While there is a dreamlike beauty in the simplicity of the exterior, paths to inner balance are also provided at Boca de Agua. They come in the form of scientifically backed therapy programmes such as a dopamine reset, which is intended to help promote physical health and lasting fulfilment – away from smartphones, tablets and to-do lists. Stress? Surrounded by the natural world and inspiring architecture? At Boca de Agua, it’s almost an unpronounceable foreign word. It will also leave conscious lifestyle travellers speechless.


MUSA is a visionary sustainability resort in southwest Mexico. Mexican designer Andrés Saavedra and Canadian entrepreneur Tara Medina are the brains behind this “Modern Utopian Society of Adventure”. What sounds a bit like a spectacle from 20th Century Fox actually turns out to be great cinema upon closer inspection. Because through MUSA, Saavedra and Medina are pursuing a hybrid approach that unites commitment to the local natural paradise and pure, luxurious accommodation.

Between the mountains of the Sierra Madre del Sur and the Pacific coast sits MUSA, an inimitable, untamed landscape with 177 hectares of palm groves – including 1.6 kilometres of beaches. In the middle of the site there is a huge biopool containing over five million (!) litres of fresh water. This natural spring is equipped with organic filters, it runs on solar energy and is surrounded by Hideaways – accommodation inspired by surf shacks that also have solar panels and their own water collection system. The units are all detached and nestled between the mangroves and lush gardens. And they follow in the same beautiful environmental vein as any exceptional boutique hotel that is just a palm frond away from the Pacific coastline.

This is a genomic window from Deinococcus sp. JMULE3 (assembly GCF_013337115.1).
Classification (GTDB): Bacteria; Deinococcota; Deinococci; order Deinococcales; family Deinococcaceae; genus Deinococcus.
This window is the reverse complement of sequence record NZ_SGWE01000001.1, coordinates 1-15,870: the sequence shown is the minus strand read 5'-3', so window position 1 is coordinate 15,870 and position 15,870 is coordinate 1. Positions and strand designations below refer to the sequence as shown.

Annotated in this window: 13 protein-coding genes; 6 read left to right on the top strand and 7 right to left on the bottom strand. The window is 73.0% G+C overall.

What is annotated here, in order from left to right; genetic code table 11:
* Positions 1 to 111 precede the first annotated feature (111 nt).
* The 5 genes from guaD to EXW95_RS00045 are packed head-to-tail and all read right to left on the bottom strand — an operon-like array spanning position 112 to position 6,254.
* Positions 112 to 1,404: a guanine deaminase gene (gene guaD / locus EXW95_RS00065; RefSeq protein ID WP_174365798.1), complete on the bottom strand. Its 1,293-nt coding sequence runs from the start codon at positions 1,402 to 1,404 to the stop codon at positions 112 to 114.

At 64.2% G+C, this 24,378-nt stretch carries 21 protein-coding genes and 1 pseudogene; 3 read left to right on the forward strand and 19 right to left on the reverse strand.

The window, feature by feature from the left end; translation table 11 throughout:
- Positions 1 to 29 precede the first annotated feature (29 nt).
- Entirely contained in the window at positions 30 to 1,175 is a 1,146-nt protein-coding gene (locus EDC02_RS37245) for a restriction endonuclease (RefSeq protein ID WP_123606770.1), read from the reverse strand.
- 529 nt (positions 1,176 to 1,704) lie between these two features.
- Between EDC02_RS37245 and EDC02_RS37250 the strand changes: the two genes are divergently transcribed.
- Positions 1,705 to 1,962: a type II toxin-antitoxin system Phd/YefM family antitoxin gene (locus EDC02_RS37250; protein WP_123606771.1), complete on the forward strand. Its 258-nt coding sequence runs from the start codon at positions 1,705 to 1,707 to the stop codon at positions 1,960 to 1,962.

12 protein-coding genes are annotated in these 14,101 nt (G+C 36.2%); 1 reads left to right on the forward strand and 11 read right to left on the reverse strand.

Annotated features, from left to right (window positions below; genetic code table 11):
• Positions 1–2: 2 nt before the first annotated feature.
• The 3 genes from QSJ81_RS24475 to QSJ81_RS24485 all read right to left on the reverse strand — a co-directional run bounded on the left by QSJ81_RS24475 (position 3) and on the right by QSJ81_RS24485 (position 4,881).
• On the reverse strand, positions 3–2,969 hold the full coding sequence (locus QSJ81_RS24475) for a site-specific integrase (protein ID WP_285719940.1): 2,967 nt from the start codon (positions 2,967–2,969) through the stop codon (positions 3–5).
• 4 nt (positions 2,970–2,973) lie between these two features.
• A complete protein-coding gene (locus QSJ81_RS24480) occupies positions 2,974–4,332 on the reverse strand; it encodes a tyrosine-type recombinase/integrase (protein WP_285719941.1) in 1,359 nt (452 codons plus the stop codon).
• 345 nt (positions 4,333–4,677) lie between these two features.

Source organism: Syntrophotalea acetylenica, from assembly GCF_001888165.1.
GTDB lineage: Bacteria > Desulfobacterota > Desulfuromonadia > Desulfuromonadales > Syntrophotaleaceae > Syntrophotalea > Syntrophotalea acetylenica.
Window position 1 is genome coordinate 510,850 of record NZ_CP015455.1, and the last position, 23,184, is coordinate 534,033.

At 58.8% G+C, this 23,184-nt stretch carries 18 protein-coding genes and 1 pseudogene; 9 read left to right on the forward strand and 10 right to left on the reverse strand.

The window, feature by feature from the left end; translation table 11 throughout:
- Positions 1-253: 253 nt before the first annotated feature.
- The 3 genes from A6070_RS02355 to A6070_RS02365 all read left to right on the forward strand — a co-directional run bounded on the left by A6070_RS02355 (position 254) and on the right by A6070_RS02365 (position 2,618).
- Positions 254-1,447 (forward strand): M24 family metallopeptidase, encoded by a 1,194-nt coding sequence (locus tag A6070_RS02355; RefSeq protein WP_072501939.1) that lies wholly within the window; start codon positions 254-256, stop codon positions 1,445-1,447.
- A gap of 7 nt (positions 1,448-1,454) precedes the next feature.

The Hotelito accommodation has been integrated into the landscape to avoid disturbing the ecosystem. Designed for conscious explorers, Hotelito runs entirely on solar power. There is composting and soil regeneration, roof gardens for cooler interiors and sophisticated systems for collecting rainwater and recycling grey water so the surrounding gardens can be watered. It appears almost nothing has been left to chance. The ecological vision is taken extremely seriously.